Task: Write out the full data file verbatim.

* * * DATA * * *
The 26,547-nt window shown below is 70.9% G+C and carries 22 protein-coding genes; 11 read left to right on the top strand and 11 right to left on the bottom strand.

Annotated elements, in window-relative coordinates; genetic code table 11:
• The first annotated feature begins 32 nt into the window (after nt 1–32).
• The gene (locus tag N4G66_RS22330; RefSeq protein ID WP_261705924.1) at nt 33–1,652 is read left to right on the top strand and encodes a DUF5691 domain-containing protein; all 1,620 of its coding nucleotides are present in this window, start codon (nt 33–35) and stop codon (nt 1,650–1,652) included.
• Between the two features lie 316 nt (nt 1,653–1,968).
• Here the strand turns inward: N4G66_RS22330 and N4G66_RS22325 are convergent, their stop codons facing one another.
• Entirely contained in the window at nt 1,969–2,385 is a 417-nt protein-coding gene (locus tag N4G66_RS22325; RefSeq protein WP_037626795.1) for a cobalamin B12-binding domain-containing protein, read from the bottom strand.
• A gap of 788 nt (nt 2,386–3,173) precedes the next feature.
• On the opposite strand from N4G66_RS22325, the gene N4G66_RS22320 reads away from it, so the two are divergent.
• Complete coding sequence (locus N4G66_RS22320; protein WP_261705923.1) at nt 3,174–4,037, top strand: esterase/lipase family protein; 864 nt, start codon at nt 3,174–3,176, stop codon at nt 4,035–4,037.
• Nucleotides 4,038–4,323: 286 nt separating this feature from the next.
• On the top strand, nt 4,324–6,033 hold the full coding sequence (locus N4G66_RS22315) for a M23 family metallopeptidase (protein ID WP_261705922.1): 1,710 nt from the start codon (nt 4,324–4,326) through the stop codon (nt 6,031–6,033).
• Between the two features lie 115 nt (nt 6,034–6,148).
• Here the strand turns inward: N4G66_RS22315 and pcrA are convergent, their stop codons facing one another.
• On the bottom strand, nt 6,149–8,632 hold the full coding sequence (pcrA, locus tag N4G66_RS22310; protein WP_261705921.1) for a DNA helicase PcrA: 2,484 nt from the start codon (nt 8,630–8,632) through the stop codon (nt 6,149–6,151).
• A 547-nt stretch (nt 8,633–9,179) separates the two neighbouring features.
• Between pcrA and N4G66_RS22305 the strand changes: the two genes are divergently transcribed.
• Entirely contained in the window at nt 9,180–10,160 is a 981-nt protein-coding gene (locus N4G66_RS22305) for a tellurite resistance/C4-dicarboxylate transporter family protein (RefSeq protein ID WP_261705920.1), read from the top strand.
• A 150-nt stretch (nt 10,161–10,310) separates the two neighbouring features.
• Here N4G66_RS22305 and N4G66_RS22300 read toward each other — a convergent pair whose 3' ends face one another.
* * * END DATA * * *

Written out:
The 26,547-nt window shown below is 70.9% G+C and carries 22 protein-coding genes; 11 read left to right on the top strand and 11 right to left on the bottom strand.

Annotated elements, in window-relative coordinates; genetic code table 11:
• The first annotated feature begins 32 nt into the window (after nt 1–32).
• The gene (locus tag N4G66_RS22330; RefSeq protein ID WP_261705924.1) at nt 33–1,652 is read left to right on the top strand and encodes a DUF5691 domain-containing protein; all 1,620 of its coding nucleotides are present in this window, start codon (nt 33–35) and stop codon (nt 1,650–1,652) included.
• Between the two features lie 316 nt (nt 1,653–1,968).
• Here the strand turns inward: N4G66_RS22330 and N4G66_RS22325 are convergent, their stop codons facing one another.
• Entirely contained in the window at nt 1,969–2,385 is a 417-nt protein-coding gene (locus tag N4G66_RS22325; RefSeq protein WP_037626795.1) for a cobalamin B12-binding domain-containing protein, read from the bottom strand.
• A gap of 788 nt (nt 2,386–3,173) precedes the next feature.
• On the opposite strand from N4G66_RS22325, the gene N4G66_RS22320 reads away from it, so the two are divergent.
• Complete coding sequence (locus N4G66_RS22320; protein WP_261705923.1) at nt 3,174–4,037, top strand: esterase/lipase family protein; 864 nt, start codon at nt 3,174–3,176, stop codon at nt 4,035–4,037.
• Nucleotides 4,038–4,323: 286 nt separating this feature from the next.
• On the top strand, nt 4,324–6,033 hold the full coding sequence (locus N4G66_RS22315) for a M23 family metallopeptidase (protein ID WP_261705922.1): 1,710 nt from the start codon (nt 4,324–4,326) through the stop codon (nt 6,031–6,033).
• Between the two features lie 115 nt (nt 6,034–6,148).
• Here the strand turns inward: N4G66_RS22315 and pcrA are convergent, their stop codons facing one another.
• On the bottom strand, nt 6,149–8,632 hold the full coding sequence (pcrA, locus tag N4G66_RS22310; protein WP_261705921.1) for a DNA helicase PcrA: 2,484 nt from the start codon (nt 8,630–8,632) through the stop codon (nt 6,149–6,151).
• A 547-nt stretch (nt 8,633–9,179) separates the two neighbouring features.
• Between pcrA and N4G66_RS22305 the strand changes: the two genes are divergently transcribed.
• Entirely contained in the window at nt 9,180–10,160 is a 981-nt protein-coding gene (locus N4G66_RS22305) for a tellurite resistance/C4-dicarboxylate transporter family protein (RefSeq protein ID WP_261705920.1), read from the top strand.
• A 150-nt stretch (nt 10,161–10,310) separates the two neighbouring features.
• Here N4G66_RS22305 and N4G66_RS22300 read toward each other — a convergent pair whose 3' ends face one another.